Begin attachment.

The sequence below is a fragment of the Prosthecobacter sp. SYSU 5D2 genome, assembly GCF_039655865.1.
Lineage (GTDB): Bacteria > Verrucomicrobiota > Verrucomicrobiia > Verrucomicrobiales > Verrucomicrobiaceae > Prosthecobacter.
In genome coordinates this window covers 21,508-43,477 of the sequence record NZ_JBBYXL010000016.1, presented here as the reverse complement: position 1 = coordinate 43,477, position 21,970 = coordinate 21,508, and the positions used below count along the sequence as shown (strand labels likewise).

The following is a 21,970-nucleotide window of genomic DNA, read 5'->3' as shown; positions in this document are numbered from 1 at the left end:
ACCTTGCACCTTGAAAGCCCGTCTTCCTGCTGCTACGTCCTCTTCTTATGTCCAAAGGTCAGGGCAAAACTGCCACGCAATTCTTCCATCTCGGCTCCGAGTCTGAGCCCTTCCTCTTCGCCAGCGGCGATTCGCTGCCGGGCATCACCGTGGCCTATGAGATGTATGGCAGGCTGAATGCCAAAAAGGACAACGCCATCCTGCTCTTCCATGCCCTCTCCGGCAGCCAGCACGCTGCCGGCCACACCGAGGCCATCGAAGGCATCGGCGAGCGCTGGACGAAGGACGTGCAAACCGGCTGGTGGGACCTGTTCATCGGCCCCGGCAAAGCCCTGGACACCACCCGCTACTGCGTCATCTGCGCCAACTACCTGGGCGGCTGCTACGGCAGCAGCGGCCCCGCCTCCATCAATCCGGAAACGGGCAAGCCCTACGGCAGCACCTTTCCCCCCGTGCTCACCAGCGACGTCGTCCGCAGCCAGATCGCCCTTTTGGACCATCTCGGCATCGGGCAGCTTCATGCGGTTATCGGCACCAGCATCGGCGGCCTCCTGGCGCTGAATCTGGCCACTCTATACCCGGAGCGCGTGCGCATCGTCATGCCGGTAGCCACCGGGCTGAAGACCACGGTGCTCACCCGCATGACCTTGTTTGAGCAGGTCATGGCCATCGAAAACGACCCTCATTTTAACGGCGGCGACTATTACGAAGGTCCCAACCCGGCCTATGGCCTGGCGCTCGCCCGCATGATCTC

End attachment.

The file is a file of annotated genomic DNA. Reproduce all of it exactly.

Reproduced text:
The sequence below is a fragment of the Prosthecobacter sp. SYSU 5D2 genome, assembly GCF_039655865.1.
Lineage (GTDB): Bacteria > Verrucomicrobiota > Verrucomicrobiia > Verrucomicrobiales > Verrucomicrobiaceae > Prosthecobacter.
In genome coordinates this window covers 21,508-43,477 of the sequence record NZ_JBBYXL010000016.1, presented here as the reverse complement: position 1 = coordinate 43,477, position 21,970 = coordinate 21,508, and the positions used below count along the sequence as shown (strand labels likewise).

The following is a 21,970-nucleotide window of genomic DNA, read 5'->3' as shown; positions in this document are numbered from 1 at the left end:
ACCTTGCACCTTGAAAGCCCGTCTTCCTGCTGCTACGTCCTCTTCTTATGTCCAAAGGTCAGGGCAAAACTGCCACGCAATTCTTCCATCTCGGCTCCGAGTCTGAGCCCTTCCTCTTCGCCAGCGGCGATTCGCTGCCGGGCATCACCGTGGCCTATGAGATGTATGGCAGGCTGAATGCCAAAAAGGACAACGCCATCCTGCTCTTCCATGCCCTCTCCGGCAGCCAGCACGCTGCCGGCCACACCGAGGCCATCGAAGGCATCGGCGAGCGCTGGACGAAGGACGTGCAAACCGGCTGGTGGGACCTGTTCATCGGCCCCGGCAAAGCCCTGGACACCACCCGCTACTGCGTCATCTGCGCCAACTACCTGGGCGGCTGCTACGGCAGCAGCGGCCCCGCCTCCATCAATCCGGAAACGGGCAAGCCCTACGGCAGCACCTTTCCCCCCGTGCTCACCAGCGACGTCGTCCGCAGCCAGATCGCCCTTTTGGACCATCTCGGCATCGGGCAGCTTCATGCGGTTATCGGCACCAGCATCGGCGGCCTCCTGGCGCTGAATCTGGCCACTCTATACCCGGAGCGCGTGCGCATCGTCATGCCGGTAGCCACCGGGCTGAAGACCACGGTGCTCACCCGCATGACCTTGTTTGAGCAGGTCATGGCCATCGAAAACGACCCTCATTTTAACGGCGGCGACTATTACGAAGGTCCCAACCCGGCCTATGGCCTGGCGCTCGCCCGCATGATCTC